This preview is going to be without a prediction.
This year, making predictions about who will win UCLA basketball games is similar to trying to predict earthquakes. Even though you know where the faults are, it's impossible to foresee how the pressure will affect them.
Will the UCLA basketball team adopt an "us-against-the-world" mentality to resurrect itself as it has at times in recent years with Lavin's teams? Or are the distractions and problems with this team too much? All eyes will certainly be on Steve Lavin after the week where rumors and speculation about a possible resignation hit an all-time high.
A very good barometer in determining whether UCLA has some of its bounce-back capability of recent years will be the
ASU very well could finish second in the Pac-10 behind its desert co-hort,
But, again, UCLA has the talent to beat ASU. It's really a matter if UCLA can put that talent to use, put together an effort and "fire out" for 40 minutes.
UCLA will face possibly the most talented inside player it has yet to see this season in freshman Ike Diogu. The 6-8, 240-pounder is averaging 18 points and seven boards a game. He is a big, athletic body who knows how to play on the low-block, seal off and score. He also plays hard, gets putbacks and generally pushes people around.
UCLA hasn't done well against teams with good frontlines, and Diogu is not the only frontline problem ASU provides. 6-9 senior forward Tommy Smith could have some of the most raw talent of any player in the Pac-10. He's very thin at just about 215 pounds, but very athletic. He gets out on transition well, plays above the rim much of the time, and moves laterally really well, enabling him to guard much smaller players. He gets much of his 10 points a game in transition or around the basket, also averaging 6.5 boards a game. He's also a very good shot blocker, leading the conference by averaging 2.6 a game.
Between the two of them, Diogu and Smith have everything you'd want in a front line.
Then throw in Donnell Knight, the 6-7 senior, and you have a pretty good trio. Knight was more heralded than Smith coming out of high school and has never lived up to the hype. But in his senior year, Knight is playing better, committing less fouls and turnovers, and sustaining better effort defensively. In the Sun Devil's last game against
But ASU is not just an inside team. They have perhaps one of the best all-around guards in the league in Curtis Millage, a 6-2 senior. Millage is second on the team in scoring, averaging 13 points a game, which he gets mostly through mid-range jumpers, penetration, transition and garbage. He's strong and quick, and is a good defensive player.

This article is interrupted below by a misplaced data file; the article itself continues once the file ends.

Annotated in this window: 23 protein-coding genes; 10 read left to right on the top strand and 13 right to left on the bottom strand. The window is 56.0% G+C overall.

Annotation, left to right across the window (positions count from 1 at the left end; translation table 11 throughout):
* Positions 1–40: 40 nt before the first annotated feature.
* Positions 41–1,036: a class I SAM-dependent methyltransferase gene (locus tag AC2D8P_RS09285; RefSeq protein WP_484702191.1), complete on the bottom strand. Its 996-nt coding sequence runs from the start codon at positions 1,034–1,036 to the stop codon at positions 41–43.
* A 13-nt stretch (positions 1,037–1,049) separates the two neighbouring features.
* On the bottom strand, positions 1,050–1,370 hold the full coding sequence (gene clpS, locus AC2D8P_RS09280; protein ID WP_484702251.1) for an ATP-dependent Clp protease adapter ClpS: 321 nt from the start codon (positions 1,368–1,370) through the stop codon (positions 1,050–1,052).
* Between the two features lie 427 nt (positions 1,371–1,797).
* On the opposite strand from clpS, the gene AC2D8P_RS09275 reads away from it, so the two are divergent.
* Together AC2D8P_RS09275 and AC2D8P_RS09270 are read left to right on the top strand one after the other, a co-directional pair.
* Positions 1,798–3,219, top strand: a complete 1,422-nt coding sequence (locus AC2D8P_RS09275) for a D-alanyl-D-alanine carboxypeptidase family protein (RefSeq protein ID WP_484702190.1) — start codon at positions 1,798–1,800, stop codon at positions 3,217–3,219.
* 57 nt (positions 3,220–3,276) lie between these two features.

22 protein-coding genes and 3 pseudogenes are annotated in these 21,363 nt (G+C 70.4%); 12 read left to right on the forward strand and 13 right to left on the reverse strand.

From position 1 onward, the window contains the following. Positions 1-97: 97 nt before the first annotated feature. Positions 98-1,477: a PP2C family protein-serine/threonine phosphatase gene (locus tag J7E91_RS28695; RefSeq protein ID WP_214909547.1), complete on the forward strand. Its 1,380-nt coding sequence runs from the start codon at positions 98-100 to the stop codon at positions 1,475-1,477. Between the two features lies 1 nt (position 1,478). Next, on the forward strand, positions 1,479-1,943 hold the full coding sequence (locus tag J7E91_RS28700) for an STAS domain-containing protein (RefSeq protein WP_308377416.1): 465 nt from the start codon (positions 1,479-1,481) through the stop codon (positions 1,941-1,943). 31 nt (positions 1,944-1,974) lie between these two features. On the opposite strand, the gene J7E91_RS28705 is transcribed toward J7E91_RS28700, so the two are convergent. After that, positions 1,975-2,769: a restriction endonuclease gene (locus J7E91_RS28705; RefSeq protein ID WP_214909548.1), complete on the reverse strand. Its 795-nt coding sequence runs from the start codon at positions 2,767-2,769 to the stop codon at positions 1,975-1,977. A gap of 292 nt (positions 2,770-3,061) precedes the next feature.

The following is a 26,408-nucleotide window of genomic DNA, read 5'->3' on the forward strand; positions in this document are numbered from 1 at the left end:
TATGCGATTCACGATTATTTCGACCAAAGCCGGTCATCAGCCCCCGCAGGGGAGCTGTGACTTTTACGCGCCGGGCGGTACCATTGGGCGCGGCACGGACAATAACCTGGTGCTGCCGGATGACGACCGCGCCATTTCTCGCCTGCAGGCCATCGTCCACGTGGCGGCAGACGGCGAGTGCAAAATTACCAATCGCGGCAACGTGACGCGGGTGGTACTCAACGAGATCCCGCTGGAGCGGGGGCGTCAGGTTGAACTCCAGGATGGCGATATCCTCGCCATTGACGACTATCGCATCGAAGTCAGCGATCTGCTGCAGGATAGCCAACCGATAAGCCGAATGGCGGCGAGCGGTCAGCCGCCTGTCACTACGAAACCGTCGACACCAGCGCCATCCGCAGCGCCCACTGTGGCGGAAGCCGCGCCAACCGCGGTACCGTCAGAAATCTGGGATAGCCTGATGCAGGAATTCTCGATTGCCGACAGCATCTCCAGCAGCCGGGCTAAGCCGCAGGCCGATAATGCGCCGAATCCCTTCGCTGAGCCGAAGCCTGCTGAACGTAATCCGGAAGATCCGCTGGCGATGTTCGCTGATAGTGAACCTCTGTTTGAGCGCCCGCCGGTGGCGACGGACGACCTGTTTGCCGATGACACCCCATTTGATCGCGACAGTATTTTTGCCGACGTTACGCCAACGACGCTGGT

The other ASU starter is athletic 6-1 sophomore point guard Jason Braxton. Braxton is still learning how to play the point, and sometimes, when he gets it, shows some big-time ability. His size and quickness is an advantage, which he uses to overcome defenders, but he still makes mistakes and still doesn't shoot the ball well yet.
In fact, ASU's biggest deficiency is their outside shooting. They are dead last in three-point shooting in the conference, shooting just 30% on their threes. But, as an indication that they get most of their shots from within the paint, ASU, on the other hand, leads the Pac-10 in overall shooting percentage, at close to a 49% clip. ASU pounds the ball inside. Their second option is to, well, pound the ball inside. And then their third option is to take a shot and hope for an offensive rebound so their frontline can pound the ball inside.
Their best outside shooter is a 6-6 senior that comes off the bench, Jamal Hill. He is definitely their designated zone buster. Millage, when he gets hot, can also be dangerous from three, but that hasn't happened much this year.
Also coming off the bench and actually playing pretty effectively in just 13 minutes a game has been 6-7 senior Shawn Redhage. Redhage gets inside, mixes it up, loves to rebound, and gives ASU a boost of energy. Senior point guard Kyle Dodd also relieves the guards.
With quick guards and the long arms of Smith and Knight, and Diogu holding down the fort inside, ASU has gone on some game-clinching runs this year because of their defense. They have kept opponents to the lowest shooting percentage in the Pac-10, mostly because of their athleticism, quickness, and how hard they play defensively.
To win the game, UCLA will have to be smart and patient on offense. Against ASU defensively, ASU's guards are not the best ballhandlers and some UCLA fullcourt pressure could get them rattled and cause some turnovers. UCLA hasn't done well in getting defensive stops; it seems like the majority of the time when the opponent doesn't score it is due to an opponent's turnover. So, it would seem it would only play to UCLA's strength to try to force turnovers more than trying to rely on getting stops in their half-court defense.
UCLA will go to an AAU-type of substitution pattern for this game on offense, using two five-man units at a time. One unit, the one that starts, will be Ryan Walcott, Jason Kapono, Ray Young, Andre Patterson and T.J. Cummings. The other unit will consist of Cedric Bozeman, Jon Crispin, Dijon Thompson, Josiah Johnson and Michael Fey. Each unit will alternate playing five minutes. The unit that is playing the best according to the coaches will then play the last ten minutes of the game. At least, that's the plan.
The biggest factor in determining the game is, with all of the controversy surrounding the UCLA program, will the UCLA team be able to sustain effort and focus for the entire game.
It would be very typical of recent years for UCLA to come out against ASU and beat them.
But this might not be a typical year...